Thus, the label “sexually violent predator” gets my attention. But the work I’ve done to reconstruct my own history and heal my own trauma makes me especially aware that Mr. Lawyer is not simply a “predator.” He is a human being. Certainly complex — probably damaged, probably ill, hopefully struggling with remorse for a crime beyond cruelty. Assuming the best of him, he is no longer a rapist-in-waiting, but a man wanting a chance to begin anew. Assuming the worst, he will always be, as his label declares, a violent predator. The state of Colorado has put him through a process indicating the former. The community fears the latter. Like many, I do not understand his release.

Where do we go from here? The hard choice is the right one: we should accept him. By accept, I do not mean to forgive, or condone, or consider him “OK.” I do mean that we should realize, or remember, a few things.

First, beyond the danger he may individually pose, Mr. Lawyer’s presence among us symbolizes a more diffuse monstrosity that no public meeting can expel. The urge to rape blights the souls of men in many stations of society. It may stem from their own victimization, from mental illness, or from something else we helplessly call “evil.” Some rapists are sociopaths and perpetrate without qualm or remorse. Others battle against their secret selves with outward achievement and selflessness. Some rapists are homeless. Others are Ralphie-handlers, choirboys, star athletes, teachers or priests, whose cases we find “inexplicable.” Almost none announce in advance that they are “predators.” We can try to cast Mr. Lawyer and his label from our midst. But the rapists among us — and the sicknesses they carry — remain.

Second, the presenters at the community meeting were right: it is better to have Mr. Lawyer in a known location, with his ankle-monitor charged and his check-in bed established, than it is to have him calling in every night from a pay phone at an intersection, only to vanish. That’s what one of Boulder’s two other sexually violent predators currently does. Yes, we do have two others, and one of them is homeless, location unknown. I find that scarier than Mr. Lawyer’s situation, and yet there’s no uproar about it at all.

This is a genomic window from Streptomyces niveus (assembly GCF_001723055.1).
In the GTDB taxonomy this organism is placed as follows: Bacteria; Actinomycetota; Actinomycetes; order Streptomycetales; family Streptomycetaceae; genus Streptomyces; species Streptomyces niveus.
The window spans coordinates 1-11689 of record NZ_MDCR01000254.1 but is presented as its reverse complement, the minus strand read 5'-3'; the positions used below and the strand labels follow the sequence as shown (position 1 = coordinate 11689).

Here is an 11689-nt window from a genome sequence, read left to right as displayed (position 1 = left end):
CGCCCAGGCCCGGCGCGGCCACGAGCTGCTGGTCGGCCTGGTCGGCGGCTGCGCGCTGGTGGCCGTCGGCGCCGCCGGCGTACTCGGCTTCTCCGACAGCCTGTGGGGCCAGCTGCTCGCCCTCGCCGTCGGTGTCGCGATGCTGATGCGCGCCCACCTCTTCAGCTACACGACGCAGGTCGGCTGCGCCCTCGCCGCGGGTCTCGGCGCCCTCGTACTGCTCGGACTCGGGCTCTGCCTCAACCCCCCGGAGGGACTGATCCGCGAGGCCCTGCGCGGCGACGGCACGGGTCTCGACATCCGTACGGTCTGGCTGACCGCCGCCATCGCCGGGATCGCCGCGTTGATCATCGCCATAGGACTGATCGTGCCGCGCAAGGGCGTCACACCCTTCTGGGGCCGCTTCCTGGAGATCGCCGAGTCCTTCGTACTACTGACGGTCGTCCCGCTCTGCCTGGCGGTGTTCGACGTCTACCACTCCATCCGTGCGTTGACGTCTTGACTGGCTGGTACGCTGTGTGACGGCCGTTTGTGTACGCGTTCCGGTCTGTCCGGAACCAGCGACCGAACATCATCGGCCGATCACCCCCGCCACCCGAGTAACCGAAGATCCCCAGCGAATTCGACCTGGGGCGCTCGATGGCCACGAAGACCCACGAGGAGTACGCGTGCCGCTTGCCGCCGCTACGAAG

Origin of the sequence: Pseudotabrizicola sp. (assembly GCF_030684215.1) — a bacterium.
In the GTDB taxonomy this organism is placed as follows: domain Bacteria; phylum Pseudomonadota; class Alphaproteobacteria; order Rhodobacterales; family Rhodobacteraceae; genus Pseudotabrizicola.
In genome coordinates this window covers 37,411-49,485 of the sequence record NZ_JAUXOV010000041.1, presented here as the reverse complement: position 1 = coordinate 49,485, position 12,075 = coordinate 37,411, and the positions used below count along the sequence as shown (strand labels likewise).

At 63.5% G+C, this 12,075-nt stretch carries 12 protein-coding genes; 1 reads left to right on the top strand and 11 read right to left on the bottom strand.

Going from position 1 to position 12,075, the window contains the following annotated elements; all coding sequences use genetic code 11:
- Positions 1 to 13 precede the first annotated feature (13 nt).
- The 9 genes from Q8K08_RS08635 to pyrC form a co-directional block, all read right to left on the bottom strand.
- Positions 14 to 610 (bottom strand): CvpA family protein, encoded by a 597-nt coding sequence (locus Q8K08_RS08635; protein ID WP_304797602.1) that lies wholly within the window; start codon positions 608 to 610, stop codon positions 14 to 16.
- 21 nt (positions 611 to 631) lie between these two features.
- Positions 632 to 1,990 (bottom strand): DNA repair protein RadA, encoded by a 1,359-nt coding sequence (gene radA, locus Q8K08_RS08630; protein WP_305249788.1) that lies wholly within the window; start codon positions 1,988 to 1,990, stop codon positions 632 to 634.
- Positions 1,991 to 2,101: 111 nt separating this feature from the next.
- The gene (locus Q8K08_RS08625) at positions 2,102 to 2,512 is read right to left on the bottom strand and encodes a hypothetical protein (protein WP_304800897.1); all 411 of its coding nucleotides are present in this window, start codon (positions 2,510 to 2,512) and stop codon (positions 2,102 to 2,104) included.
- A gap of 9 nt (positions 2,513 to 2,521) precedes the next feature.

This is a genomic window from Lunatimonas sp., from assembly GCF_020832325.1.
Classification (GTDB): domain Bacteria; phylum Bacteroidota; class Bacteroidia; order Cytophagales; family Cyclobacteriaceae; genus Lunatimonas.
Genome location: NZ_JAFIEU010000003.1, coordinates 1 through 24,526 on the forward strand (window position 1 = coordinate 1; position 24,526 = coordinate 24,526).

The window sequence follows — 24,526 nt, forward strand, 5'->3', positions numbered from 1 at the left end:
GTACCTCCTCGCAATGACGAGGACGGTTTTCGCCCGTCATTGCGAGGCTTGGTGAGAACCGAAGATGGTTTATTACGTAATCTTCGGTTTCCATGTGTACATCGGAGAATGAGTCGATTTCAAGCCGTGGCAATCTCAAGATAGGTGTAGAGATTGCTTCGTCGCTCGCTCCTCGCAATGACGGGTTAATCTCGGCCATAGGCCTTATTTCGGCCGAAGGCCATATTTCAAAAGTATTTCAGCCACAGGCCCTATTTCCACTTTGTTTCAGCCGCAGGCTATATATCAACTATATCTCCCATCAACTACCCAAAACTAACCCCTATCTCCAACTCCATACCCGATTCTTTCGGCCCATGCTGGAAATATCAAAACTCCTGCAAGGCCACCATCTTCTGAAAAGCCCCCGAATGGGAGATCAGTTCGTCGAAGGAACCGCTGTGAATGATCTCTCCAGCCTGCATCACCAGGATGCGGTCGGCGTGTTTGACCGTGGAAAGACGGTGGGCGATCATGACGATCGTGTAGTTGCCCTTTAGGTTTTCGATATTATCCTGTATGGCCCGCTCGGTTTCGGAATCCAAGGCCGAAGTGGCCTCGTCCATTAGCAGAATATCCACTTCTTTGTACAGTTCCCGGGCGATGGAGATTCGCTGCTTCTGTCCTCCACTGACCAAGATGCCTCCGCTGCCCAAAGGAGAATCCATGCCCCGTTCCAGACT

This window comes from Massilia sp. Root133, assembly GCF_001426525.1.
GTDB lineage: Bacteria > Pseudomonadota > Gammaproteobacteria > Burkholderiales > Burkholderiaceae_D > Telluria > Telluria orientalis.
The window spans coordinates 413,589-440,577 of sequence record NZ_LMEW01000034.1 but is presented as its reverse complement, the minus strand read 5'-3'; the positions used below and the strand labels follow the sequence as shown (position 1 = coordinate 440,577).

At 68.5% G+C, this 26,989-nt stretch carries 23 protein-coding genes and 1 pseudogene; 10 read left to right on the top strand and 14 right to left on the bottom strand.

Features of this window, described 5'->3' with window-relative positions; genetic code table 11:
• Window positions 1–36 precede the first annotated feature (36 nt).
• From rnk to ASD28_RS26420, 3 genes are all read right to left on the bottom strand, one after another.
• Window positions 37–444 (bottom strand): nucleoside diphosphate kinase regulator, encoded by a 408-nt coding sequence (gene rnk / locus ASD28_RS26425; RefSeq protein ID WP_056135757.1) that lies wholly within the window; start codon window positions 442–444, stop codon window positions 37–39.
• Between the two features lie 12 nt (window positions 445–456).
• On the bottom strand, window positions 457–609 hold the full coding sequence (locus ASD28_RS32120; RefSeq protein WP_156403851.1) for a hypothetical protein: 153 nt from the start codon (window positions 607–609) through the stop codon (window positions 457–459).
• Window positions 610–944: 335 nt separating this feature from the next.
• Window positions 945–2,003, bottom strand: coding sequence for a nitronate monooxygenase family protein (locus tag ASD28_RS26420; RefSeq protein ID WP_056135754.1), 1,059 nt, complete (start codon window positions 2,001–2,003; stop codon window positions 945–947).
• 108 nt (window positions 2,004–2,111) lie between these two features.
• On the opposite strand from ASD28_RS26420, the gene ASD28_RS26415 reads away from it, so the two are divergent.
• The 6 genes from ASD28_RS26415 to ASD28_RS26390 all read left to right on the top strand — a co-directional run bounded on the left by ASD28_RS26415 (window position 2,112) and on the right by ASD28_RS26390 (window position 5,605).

Third, he is a human being, and he has a legal right to exist. Each of us has the right to decide, based on our own history, how we feel about him today. But personal feelings should not dictate whom we include within our legal community. Christopher Lawyer is from here, and the law decrees that upon his release from custody he be returned here. A person whom the state has granted liberty has the right to exercise it, and a community that respects human rights should respect the rights of all. All means all.

I consider how I will feel, having published this, if Mr. Lawyer rapes again. The thought sickens me. I think of people who work in law enforcement and criminal justice, who face such prospects every day. In Mr. Lawyer’s mugshot, he is smiling. Perhaps it’s the vacant grin of a sociopath. Perhaps he’s hoping that a smile will persuade us that he’s committed to no longer being the person his label proclaims. Either way, he’s embarked on a journey back into the world. For all our sakes, I wish him success.

Email: john@landlockedfilms.com 

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My e-mail to Mr. Tweedy is copied below:

Dear Mr. Tweedy,

In reply to your column in the Daily Camera — it’s very frustrating for me to read yet another well-intended opinion from somebody who has a false impression of what really happens at Boulder Shelter for the Homeless. I speak from years of experience as a homeless man here in Boulder, CO who knows about BSH firsthand over that stretch of time.

NOBODY on staff there actually has either the training or experience to serve as a de facto corrections officer. A homeless shelter is not a halfway house. In fact, Christopher Lawyer will not be watched at all, and if he chooses to abscond from the Shelter only his monitoring device will alert the authorities. We must note recent history involving another Sexually Violent Predator, Kerry Whitfield.

I’m bothered by your statement, “I consider how I will feel, having published this, if Mr. Lawyer rapes again.” How will the new victims of Mr. Lawyer feel? Why should anybody give a tinker’s damn how you might feel? This is so very Boulder on your part, Mr. Tweedy. We have every right to protect the most vulnerable among us from predators!